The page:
The Environmentalists of Summer

Published June 1, 2000

With baseball season in full swing, it’s good to remember that in science, nature bats last. Spin all the theories you like, throw curves at the media to draw attention (i.e., funding) to your favorite issues, or even toss knuckleballs at unruly congressional hearings–but in the end, reality will intervene.

That’s the way things must play out on the field of environmental science. The visitors–in this case, the out-of-towners who want to take over the league–can pile up huge leads, but at the end of the game, the truth squad comes to the plate.

So, for example, though newspapers bludgeon readers with daily stories of global warming horrors, life goes on. In fact, it is getting better, what with the severity of winter slightly diminished, the growing season slightly lengthened, and dramatic increases in food production and human longevity. Eventually people realize that there is a phenomenal disconnect between what the announcers are saying and what the score really is.

The pollsters say so. Despite all the current noise, “environment” ranks way down in the league of political importance, and on the Green Nine, global warming is at best a benchwarmer. People are clearly much more concerned about $2-per-gallon gasoline than they are about the fact that burning it makes the air less cold.

The problem is that global warming is getting old and no longer has the punch it once had. The first time the subject led off a network news show was in October 1983–17 years ago. Since then, the mean surface temperature has risen about 0.20ºC. (Computer models from that era predicted the warming would be 0.68ºC, more than three times what was actually observed.)

While global warming was working its way up through the minor leagues of environmental concern, temperatures were also rising–at exactly the same rate as they had in the decade and a half prior to 1983. That gives us easily three decades, or nearly half a lifetime, of dreaded heating.

In those last three decades, world production of wheat, corn, and soybeans combined rose from around 1800 kilograms/hectare to around 3200, or 78 percent, while population rose 50 percent. In short, we now produce considerably more food per living person than we did back then. Life expectancy in the United States rose about seven years, or one-tenth of a lifetime. (Don’t even ask about your 401(k) account, just let it grow.)

Those are the unvarnished truths about the human condition vis-à-vis global warming.

What about the so-called comeback of the Green Nine’s benched team member, the “ozone hole”? That one concerned us enough that we “did something,” instituting a ban on the production of some chlorofluorocarbons (CFCs) that we thought might be causing a large part of the problem.

Now, it’s back, and it’s not alone. Instead, it has teamed up with aging global warming in an attempt to rally the flagging environmental doomsayers. NASA scientists recently announced that, despite falling concentrations of CFCs, ozone depletion is accelerating in the North Polar stratosphere in late winter and early spring. That’s the season during which annual depletions peak because the sun, which catalyzes the formation of ozone, has been below or near the horizon for months. When the sun gets high enough in the sky to hide fly balls, ozone has been replenished.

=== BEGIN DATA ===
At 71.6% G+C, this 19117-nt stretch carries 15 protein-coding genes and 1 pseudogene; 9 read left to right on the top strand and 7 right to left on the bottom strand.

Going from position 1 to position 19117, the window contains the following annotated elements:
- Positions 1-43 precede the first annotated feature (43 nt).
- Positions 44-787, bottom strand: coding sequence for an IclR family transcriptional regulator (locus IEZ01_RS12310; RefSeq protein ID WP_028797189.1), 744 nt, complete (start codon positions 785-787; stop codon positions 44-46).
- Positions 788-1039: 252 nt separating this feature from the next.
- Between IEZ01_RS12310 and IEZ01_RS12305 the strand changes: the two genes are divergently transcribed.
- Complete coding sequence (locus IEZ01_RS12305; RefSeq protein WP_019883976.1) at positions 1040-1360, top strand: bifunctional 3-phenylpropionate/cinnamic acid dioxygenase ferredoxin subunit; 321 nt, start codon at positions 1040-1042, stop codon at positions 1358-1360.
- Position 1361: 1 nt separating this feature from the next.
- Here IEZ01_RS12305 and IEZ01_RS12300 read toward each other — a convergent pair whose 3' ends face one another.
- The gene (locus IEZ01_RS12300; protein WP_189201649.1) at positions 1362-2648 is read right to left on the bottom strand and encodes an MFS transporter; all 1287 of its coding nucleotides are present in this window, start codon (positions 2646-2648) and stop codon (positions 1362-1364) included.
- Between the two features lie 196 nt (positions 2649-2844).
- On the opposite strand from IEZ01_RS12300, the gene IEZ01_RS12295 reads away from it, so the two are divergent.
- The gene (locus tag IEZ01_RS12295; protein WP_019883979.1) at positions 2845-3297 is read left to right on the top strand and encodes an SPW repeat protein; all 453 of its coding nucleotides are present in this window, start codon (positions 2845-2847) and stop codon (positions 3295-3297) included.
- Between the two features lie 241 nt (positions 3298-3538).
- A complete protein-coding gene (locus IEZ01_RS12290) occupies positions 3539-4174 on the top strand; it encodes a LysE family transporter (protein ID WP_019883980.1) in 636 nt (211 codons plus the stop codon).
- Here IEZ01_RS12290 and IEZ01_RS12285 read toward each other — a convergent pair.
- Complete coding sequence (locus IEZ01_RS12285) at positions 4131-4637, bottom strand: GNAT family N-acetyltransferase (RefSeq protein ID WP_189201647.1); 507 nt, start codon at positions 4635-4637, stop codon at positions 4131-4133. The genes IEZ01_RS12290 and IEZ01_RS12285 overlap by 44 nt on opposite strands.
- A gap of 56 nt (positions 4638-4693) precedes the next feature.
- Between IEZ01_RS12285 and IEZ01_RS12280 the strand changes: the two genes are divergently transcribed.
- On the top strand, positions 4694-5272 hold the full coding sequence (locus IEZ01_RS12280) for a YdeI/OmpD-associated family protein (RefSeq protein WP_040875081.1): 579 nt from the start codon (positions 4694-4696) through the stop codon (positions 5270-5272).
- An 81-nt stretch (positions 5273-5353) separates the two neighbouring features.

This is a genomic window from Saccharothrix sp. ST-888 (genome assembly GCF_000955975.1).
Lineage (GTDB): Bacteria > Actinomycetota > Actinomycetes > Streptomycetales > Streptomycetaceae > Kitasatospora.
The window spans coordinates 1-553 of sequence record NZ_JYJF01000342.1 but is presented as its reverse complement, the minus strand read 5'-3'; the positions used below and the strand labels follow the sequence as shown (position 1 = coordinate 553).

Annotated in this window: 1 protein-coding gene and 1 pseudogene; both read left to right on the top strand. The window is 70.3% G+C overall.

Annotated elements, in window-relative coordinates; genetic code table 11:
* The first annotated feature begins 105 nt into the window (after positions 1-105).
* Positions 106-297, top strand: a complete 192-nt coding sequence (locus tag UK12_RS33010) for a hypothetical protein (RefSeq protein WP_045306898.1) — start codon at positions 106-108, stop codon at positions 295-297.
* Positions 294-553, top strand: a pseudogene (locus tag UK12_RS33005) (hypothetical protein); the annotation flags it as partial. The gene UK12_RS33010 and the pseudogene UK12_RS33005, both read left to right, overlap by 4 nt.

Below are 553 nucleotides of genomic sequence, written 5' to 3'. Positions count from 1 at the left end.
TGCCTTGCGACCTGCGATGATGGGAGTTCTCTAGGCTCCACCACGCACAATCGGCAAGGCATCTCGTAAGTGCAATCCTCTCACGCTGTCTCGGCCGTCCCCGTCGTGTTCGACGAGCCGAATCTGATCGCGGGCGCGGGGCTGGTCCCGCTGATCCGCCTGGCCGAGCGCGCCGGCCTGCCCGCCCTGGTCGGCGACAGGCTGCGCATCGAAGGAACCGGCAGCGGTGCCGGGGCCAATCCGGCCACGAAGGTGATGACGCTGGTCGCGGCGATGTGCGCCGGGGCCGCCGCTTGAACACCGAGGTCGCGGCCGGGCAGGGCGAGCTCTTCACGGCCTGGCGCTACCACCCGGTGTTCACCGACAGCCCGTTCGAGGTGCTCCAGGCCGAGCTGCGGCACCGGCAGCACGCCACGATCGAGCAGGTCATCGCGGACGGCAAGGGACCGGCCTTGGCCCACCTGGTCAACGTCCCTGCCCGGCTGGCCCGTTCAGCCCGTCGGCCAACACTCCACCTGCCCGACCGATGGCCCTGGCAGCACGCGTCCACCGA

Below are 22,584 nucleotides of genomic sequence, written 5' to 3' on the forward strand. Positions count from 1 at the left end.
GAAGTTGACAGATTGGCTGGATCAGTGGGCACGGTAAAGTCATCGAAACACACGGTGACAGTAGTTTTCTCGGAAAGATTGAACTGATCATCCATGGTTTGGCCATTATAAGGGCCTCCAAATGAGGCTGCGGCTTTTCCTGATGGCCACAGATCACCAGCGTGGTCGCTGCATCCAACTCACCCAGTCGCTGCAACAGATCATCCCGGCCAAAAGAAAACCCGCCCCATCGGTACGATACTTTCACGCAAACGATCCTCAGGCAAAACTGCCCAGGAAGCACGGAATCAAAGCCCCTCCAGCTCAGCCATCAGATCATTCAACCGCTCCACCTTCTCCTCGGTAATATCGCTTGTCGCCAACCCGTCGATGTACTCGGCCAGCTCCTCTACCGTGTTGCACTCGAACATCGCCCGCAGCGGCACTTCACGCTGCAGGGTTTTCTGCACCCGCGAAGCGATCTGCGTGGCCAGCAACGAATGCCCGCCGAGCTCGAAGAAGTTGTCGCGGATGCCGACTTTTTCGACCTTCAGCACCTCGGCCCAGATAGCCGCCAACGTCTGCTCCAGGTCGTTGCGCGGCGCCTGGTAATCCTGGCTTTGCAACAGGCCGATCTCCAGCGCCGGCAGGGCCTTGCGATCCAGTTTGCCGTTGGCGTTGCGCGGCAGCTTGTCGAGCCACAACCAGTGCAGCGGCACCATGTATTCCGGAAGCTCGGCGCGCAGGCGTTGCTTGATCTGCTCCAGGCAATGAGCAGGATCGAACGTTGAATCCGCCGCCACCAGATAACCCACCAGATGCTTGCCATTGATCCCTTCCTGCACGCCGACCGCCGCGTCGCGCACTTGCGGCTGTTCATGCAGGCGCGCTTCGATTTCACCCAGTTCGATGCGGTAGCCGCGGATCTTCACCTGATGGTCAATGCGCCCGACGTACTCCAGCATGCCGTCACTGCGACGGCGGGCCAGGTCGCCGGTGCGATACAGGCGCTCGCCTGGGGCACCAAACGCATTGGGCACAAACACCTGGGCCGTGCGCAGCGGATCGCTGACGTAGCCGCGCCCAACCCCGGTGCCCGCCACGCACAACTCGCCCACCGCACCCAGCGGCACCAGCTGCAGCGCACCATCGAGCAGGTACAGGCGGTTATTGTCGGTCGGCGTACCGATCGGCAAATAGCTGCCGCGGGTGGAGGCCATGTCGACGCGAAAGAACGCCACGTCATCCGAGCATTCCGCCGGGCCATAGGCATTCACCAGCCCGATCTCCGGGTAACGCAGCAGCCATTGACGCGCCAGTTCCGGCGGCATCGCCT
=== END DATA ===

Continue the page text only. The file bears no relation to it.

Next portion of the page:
So NASA now tells us ozone is still being depleted around boreal sunrise, despite the reduction in CFCs, because the same changes in the greenhouse effect that cause global warming also happen to induce stratospheric cooling, which hastens ozone depletion. That linkage of two aging issues is likely to strike out.

That’s because humans are merely returning the atmosphere to its more “natural” greenhouse effect, a state that has characterized much of the history of large-scale life on the planet. Though we hear (incessantly, around Earth Day 2000) that soon carbon dioxide levels will be higher than they have been for a few million years, those levels were in fact much higher in (at least) the previous 290 million years, and they dropped concurrently with the global cooling that created the ice ages. Be aware that correlation here does not imply causation.

All of this means that when the planet was teeming with dinosaurs, cycads, and whatever else fossilized itself into whatever makes General Motors go, the Earth’s natural greenhouse effect was several times greater than it is today. Which means that the stratosphere was several degrees colder. Which means that every time a big volcano went off (and there were more on a younger Earth), enough chlorine was blown into the stratosphere to cause a hole in the ozone.

Nature really does bat last. She survived through all those innings when ultraviolet radiation rained down through the naturally low stratospheric ozone. And in doing so, she reveals the truth about the current environmental game.